Subject: Re: Birthday Attack calculations. Date: Tue, 12 Jan 1999 06:34:34 GMT From: fred_vanandel@bigfoot.com (Fred Van Andel) Message-ID: <369ae5c4.103855861@news.intergate.bc.ca> References: <369AC54F.CE51AD60@aspi.net> Newsgroups: sci.crypt Lines: 97 "Trevor Jackson, III" <fullmoon@aspi.net> wrote: >Fred Van Andel wrote: > >> A birthday attack would require > 2^128 calculation while an >> exhaustive search would need 2^255. There is a big difference. When >> you are dealing with large hashes even a birthday attack becomes >> impossible to do. Its the birthday attach that dictates the size of >> hash required, not the exhaustive search. > >I agree with your last statement above. But I an confused by your first statement >above. Is there a closed-form equation for the figure 2^128 you quoted? I am only >familiar with the probability series summation. You quoted the formula yourself in a earlier message > odds = 1; > for i=0 to N-1 > odds = odds * (M-i)/M For any gives value of M the location of the 50% mark will be roughly the square root of M. The square root of 2^256 is 2^128. Unless I am misunderstanding you again. Some closed forms of the equations were given in the earlier posts of this thread. This method was posted by David Broughton > w = n^g + 0.29 - e > >where: >w = the number of documents to get 50% probability of a collision >n = number of different hash codes, all equiprobable >g = 0.5 + 1/(6.13 * ln(n)) >ln() is the natural logarithm function >e is a small error that can be ignored in practice, usually < +- 1. > >This is an empirical formula that I worked out many years ago and >filed away in a notebook. > >The exact formula is the value of w in this equation: > > ( product from k = 1 to k = w-1 of (n-k)/n ) = 0.5 > >but this is not a practical calculation for large n. > >As you can see, w is a bit larger than the square root of n. For >n = 10^6, for example, w = 1177.68 (e = -0.197). > >If your formula is meant to be 1.2 * n^0.5, then w = 1200 for n = >10^6 which is getting there. Or this one by Peter Pearson >To derive your own approximation formula from the above, exact >formula, rewrite it as follows: > > n (n-1) (n-2) ... (n+1-w) n! >product = -------------------------- = ---------- > n^w (n-w)! n^w > >Then, use Stirling's approximation to make the factorials more >manageable. Stirling's approximation (see, for example, Knuth, >Art of Computer Programming, Volume 1) is: > > ln( n! ) = (n+1/2) ln(n) - n + ln( 2*pi )/2 + 1/(12*n) - ... > >You'll have to experiment with the number of terms required to >get meaningful results. Overimplifying to n*ln(n)-n gives conspicuously >nonsensical results. If memory serves, (n+1/2) ln(n) - n + ln( 2*pi )/2 >is a good level of approximation, and one needs the approximation >ln(1+x) = x (for small x) as well. Or this one by Terry Ritter > s(N,p) = (1 + SQRT(1 - 8N ln(p))) / 2 > >where s is the expected number of samples needed, N the size of the >population being sampled, and p the given probability. > >For N = 10**6 and p = 0.5 (so ln(p) = -0.693) we get 1177.9 instead of >the usual handwave SQRT(N) = 1000, or the stated approximation, 1.2 * >SQRT(N) = 1200. > >For N = 2**20 and p = 0.5, we get 1206.2 instead of 1.2 * 1024 = >1228.8 for the stated approximation. > >The formula basically comes out of my article on population >estimation: > > http://www.io.com/~ritter/ARTS/BIRTHDAY.HTM > Fred Van Andel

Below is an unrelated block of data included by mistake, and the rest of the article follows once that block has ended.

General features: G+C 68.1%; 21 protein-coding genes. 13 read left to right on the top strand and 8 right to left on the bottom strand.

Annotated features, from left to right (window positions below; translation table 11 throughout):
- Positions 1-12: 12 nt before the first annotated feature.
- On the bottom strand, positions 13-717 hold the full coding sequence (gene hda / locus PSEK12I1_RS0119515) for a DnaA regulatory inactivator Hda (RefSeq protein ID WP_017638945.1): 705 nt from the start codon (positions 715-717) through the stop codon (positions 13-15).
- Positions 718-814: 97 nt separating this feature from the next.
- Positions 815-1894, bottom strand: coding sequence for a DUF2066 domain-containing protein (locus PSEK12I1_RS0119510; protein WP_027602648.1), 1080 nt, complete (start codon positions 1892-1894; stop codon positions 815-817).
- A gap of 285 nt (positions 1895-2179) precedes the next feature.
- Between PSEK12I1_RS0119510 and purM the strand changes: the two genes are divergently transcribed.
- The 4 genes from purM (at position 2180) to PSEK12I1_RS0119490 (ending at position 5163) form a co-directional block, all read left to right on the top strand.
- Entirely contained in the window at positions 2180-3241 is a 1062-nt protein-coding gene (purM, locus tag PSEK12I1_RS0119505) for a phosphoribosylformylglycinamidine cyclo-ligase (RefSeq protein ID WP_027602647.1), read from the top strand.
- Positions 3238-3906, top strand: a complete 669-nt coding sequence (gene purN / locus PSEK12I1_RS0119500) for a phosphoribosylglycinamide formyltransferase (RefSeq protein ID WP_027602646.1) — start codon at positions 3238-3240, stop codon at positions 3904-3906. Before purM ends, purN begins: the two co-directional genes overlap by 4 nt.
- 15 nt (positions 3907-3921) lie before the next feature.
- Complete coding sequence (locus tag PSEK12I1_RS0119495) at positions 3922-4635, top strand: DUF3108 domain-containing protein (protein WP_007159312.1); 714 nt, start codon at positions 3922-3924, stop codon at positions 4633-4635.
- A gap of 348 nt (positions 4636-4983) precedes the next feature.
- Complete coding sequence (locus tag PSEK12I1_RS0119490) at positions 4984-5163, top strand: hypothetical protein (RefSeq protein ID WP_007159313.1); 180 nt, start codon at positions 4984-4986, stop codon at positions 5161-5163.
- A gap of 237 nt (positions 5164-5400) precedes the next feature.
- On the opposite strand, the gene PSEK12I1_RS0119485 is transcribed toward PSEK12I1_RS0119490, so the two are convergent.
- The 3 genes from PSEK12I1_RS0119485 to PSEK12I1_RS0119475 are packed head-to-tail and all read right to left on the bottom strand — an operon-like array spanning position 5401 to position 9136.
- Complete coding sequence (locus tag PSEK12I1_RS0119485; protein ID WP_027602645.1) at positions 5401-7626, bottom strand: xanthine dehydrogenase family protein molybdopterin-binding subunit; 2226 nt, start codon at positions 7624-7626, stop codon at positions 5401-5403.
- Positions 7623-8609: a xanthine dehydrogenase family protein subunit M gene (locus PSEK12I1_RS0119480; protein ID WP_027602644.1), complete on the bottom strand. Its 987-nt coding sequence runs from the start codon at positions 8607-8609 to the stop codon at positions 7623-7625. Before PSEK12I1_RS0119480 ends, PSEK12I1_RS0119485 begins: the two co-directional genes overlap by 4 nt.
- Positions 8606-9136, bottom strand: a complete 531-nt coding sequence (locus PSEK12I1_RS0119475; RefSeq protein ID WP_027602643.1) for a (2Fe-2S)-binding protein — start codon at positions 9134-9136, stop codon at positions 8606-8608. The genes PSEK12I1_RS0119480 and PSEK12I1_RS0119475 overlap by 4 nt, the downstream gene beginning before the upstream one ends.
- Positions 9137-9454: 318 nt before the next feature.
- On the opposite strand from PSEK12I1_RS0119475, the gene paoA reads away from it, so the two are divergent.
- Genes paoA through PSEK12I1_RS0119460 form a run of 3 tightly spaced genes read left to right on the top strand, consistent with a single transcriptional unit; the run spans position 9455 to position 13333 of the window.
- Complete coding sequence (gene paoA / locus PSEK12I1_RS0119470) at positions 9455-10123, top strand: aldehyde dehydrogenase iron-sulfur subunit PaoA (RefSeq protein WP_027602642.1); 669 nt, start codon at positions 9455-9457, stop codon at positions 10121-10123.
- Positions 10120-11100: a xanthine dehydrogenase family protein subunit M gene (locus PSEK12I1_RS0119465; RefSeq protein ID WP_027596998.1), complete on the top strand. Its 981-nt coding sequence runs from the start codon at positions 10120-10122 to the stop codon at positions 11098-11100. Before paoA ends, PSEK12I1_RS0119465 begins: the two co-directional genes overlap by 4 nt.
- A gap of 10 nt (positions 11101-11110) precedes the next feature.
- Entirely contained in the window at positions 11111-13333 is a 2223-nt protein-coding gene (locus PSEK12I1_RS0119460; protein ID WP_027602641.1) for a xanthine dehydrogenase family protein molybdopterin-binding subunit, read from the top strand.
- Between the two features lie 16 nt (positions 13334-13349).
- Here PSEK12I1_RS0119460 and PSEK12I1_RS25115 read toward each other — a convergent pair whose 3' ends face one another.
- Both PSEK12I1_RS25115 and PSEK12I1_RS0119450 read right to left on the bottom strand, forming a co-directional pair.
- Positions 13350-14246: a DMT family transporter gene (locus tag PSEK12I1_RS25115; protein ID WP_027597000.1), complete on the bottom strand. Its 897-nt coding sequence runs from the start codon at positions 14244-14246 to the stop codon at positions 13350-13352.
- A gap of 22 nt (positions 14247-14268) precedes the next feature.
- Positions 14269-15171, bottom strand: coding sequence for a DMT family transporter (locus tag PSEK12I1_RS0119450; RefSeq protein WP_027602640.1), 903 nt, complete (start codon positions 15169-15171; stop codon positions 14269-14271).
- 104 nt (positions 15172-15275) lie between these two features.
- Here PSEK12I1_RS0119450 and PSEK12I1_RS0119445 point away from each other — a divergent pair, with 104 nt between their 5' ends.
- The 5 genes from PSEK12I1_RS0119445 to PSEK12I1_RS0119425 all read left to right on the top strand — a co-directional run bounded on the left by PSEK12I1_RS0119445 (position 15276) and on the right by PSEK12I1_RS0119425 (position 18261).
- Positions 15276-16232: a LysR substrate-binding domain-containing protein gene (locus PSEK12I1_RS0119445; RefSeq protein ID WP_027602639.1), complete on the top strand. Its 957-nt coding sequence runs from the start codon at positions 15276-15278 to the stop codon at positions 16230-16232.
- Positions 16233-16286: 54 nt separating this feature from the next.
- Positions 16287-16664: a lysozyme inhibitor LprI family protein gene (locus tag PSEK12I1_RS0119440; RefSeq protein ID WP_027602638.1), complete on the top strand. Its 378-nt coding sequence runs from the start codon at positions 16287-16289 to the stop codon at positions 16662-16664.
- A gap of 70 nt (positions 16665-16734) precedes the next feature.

Subject: Re: Birthday Attack calculations. Date: Tue, 12 Jan 1999 08:34:48 -0500 From: "Trevor Jackson, III" <fullmoon@aspi.net> Message-ID: <369B4F77.E076C774@aspi.net> References: <369ae5c4.103855861@news.intergate.bc.ca> Newsgroups: sci.crypt Lines: 112 Thanks for the background exposition. I think I am slightly confused over the odds of finding the first collision and the odds of finding no or any collisions. For the purposes of the original issue we want the odds of finding the first collision. I.e., the expected wait. The series formula I described indicates the probability of finding no collisions, which also gives (by 1-p) the probability of finding any number of collisions. Presumably even odds of finding a single collision should take less work than even odds of finding all collisions. Is this correct? Fred Van Andel wrote: > "Trevor Jackson, III" <fullmoon@aspi.net> wrote: > > >Fred Van Andel wrote: > > > >> A birthday attack would require > 2^128 calculation while an > >> exhaustive search would need 2^255. There is a big difference. When > >> you are dealing with large hashes even a birthday attack becomes > >> impossible to do. Its the birthday attach that dictates the size of > >> hash required, not the exhaustive search. > > > >I agree with your last statement above. But I an confused by your first statement > >above. Is there a closed-form equation for the figure 2^128 you quoted? I am only > >familiar with the probability series summation. > > You quoted the formula yourself in a earlier message > > > odds = 1; > > for i=0 to N-1 > > odds = odds * (M-i)/M > > For any gives value of M the location of the 50% mark will be roughly > the square root of M. The square root of 2^256 is 2^128. > > Unless I am misunderstanding you again. > > Some closed forms of the equations were given in the earlier posts of > this thread. > > This method was posted by David Broughton > > > w = n^g + 0.29 - e > > > >where: > >w = the number of documents to get 50% probability of a collision > >n = number of different hash codes, all equiprobable > >g = 0.5 + 1/(6.13 * ln(n)) > >ln() is the natural logarithm function > >e is a small error that can be ignored in practice, usually < +- 1. > > > >This is an empirical formula that I worked out many years ago and > >filed away in a notebook. > > > >The exact formula is the value of w in this equation: > > > > ( product from k = 1 to k = w-1 of (n-k)/n ) = 0.5 > > > >but this is not a practical calculation for large n. > > > >As you can see, w is a bit larger than the square root of n. For > >n = 10^6, for example, w = 1177.68 (e = -0.197). > > > >If your formula is meant to be 1.2 * n^0.5, then w = 1200 for n = > >10^6 which is getting there. > > Or this one by Peter Pearson > > >To derive your own approximation formula from the above, exact > >formula, rewrite it as follows: > > > > n (n-1) (n-2) ... (n+1-w) n! > >product = -------------------------- = ---------- > > n^w (n-w)! n^w > > > >Then, use Stirling's approximation to make the factorials more > >manageable. Stirling's approximation (see, for example, Knuth, > >Art of Computer Programming, Volume 1) is: > > > > ln( n! ) = (n+1/2) ln(n) - n + ln( 2*pi )/2 + 1/(12*n) - ... > > > >You'll have to experiment with the number of terms required to > >get meaningful results. Overimplifying to n*ln(n)-n gives conspicuously > >nonsensical results. If memory serves, (n+1/2) ln(n) - n + ln( 2*pi )/2 > >is a good level of approximation, and one needs the approximation > >ln(1+x) = x (for small x) as well. > > Or this one by Terry Ritter > > > s(N,p) = (1 + SQRT(1 - 8N ln(p))) / 2 > > > >where s is the expected number of samples needed, N the size of the > >population being sampled, and p the given probability. > > > >For N = 10**6 and p = 0.5 (so ln(p) = -0.693) we get 1177.9 instead of > >the usual handwave SQRT(N) = 1000, or the stated approximation, 1.2 * > >SQRT(N) = 1200. > > > >For N = 2**20 and p = 0.5, we get 1206.2 instead of 1.2 * 1024 = > >1228.8 for the stated approximation. > > > >The formula basically comes out of my article on population > >estimation: > > > > http://www.io.com/~ritter/ARTS/BIRTHDAY.HTM > > > > Fred Van Andel